Amy Wagenfeld (AW): How did you get interested in children’s gardens?
Lolly Tai (LT): For about the past twenty years my research has been focused on designing children’s outdoor environments. It started with a project I did with my students while teaching at Clemson University in the late 1990s, in which they were tasked with designing a schoolyard garden at a new elementary school in Clemson. Much to my surprise, beyond historical accounts there was little information, much less research available on designing children’s gardens or the value of these spaces. The dearth of information became the catalyst for me to learn about, to first-hand explore, and to write about how designing outdoors spaces for children can be magical and transformational. In fact, the result of the early research we did was the inspiration for my first book, Designing Outdoor Environments for Children.
AW: What was your process for selecting the projects in the book?
LT: I wanted to be sure to include a variety of gardens that show how the design considerations for children were integrated in the overall garden design. Many of the projects found inspiration not only from the designers, but also from experts in other fields such as botanical gardens, wildlife organizations, and museums.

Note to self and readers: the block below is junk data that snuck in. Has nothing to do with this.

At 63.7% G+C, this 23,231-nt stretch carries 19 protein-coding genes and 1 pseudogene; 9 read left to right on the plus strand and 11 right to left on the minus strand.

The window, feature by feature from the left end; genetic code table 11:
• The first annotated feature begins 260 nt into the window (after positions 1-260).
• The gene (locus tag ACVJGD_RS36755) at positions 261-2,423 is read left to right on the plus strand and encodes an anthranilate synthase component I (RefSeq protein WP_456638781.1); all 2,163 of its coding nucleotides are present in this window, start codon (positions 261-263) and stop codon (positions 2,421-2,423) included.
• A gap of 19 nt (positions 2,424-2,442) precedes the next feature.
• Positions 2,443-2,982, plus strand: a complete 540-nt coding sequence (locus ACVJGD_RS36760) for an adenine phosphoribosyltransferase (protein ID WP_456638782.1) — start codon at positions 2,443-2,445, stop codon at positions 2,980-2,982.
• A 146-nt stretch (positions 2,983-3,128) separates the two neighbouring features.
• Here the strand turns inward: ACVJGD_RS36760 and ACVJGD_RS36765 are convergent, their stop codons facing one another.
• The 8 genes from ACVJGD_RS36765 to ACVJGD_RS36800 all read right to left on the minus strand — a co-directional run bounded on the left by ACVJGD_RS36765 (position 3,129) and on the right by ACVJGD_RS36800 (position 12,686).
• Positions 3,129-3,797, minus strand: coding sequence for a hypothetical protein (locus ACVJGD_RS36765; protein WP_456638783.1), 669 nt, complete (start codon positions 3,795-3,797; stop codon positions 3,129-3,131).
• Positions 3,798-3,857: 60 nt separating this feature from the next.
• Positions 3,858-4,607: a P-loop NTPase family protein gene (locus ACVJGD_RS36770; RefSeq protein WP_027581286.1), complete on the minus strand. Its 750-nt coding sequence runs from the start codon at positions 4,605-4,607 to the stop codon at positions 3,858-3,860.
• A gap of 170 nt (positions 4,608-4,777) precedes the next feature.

AW: Are there any elements that you see as being critical to include in every children’s garden?
LT: For me, considerations for scale, incorporation of opportunities to enrich the five senses, including water, height and grades to scale, retreat and enclosure for moments of rest and quiet observation, active play, creative play, make believe play, plants, and wildlife are critically important to include in every children’s garden.
AW: What advice would you offer students who are considering focusing their career on designing children’s gardens?
LT: This is a good question. Connecting children to nature is important. Today’s children do not have ready access to green spaces that we once had before. Sedentary lifestyles that do not encourage outdoor activity are contributing to obesity and other health problems for urban children as well as a sense of disconnection from nature. To students, I suggest that when designing these important spaces, that you consider ways how your designs will encourage children to explore the joys of being outside. Promoting these important spaces for their worth and value can be immeasurable when designed for whom they are intended: children.
As we as a global society experience an alarming increase in childhood obesity and a dramatic reduction in time spent outdoors, factors that threaten to derail the health and wellbeing of our youngest generation, the time could not be more right for this book to have been published. The Magic of Children’s Gardens: Inspiring Through Creative Design is available for purchase from all booksellers.
by Amy Wagenfeld, PhD, OTR/L, SCEM, FAOTA, Affiliate ASLA, Co-Chair, Children’s Outdoor Environments PPN